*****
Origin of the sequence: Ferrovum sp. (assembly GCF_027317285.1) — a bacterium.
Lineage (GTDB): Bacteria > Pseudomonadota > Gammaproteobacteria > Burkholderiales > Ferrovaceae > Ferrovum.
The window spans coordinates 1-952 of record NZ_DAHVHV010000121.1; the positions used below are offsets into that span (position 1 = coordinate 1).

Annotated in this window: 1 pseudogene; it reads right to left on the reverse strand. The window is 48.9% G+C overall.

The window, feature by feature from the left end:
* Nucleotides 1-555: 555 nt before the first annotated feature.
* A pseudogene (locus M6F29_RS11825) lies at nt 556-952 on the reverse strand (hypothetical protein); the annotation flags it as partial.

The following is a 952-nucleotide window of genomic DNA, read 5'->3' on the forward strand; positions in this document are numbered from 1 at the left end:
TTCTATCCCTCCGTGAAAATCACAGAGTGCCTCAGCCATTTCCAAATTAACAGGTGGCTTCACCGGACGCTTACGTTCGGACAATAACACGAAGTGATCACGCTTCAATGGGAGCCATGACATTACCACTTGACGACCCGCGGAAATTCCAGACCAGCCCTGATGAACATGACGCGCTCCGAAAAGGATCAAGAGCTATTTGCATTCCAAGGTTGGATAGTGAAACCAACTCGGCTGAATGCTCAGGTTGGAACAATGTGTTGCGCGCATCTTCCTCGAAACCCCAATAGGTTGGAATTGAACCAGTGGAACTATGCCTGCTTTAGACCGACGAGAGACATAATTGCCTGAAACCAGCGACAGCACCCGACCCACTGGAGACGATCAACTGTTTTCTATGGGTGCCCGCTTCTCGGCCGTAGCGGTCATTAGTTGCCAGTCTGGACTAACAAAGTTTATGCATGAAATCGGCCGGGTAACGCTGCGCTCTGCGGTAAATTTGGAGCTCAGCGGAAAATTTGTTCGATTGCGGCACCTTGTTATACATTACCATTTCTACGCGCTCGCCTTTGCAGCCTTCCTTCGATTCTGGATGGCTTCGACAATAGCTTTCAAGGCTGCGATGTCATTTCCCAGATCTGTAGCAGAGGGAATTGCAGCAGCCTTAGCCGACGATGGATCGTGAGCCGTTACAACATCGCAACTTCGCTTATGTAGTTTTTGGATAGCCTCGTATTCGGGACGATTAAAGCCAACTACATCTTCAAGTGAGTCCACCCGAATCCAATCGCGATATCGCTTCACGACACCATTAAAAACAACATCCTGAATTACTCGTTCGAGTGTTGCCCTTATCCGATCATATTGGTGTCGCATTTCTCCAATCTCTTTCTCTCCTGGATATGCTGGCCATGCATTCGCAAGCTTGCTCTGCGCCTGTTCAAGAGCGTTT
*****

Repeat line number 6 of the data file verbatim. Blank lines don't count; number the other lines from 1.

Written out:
* Nucleotides 1-555: 555 nt before the first annotated feature.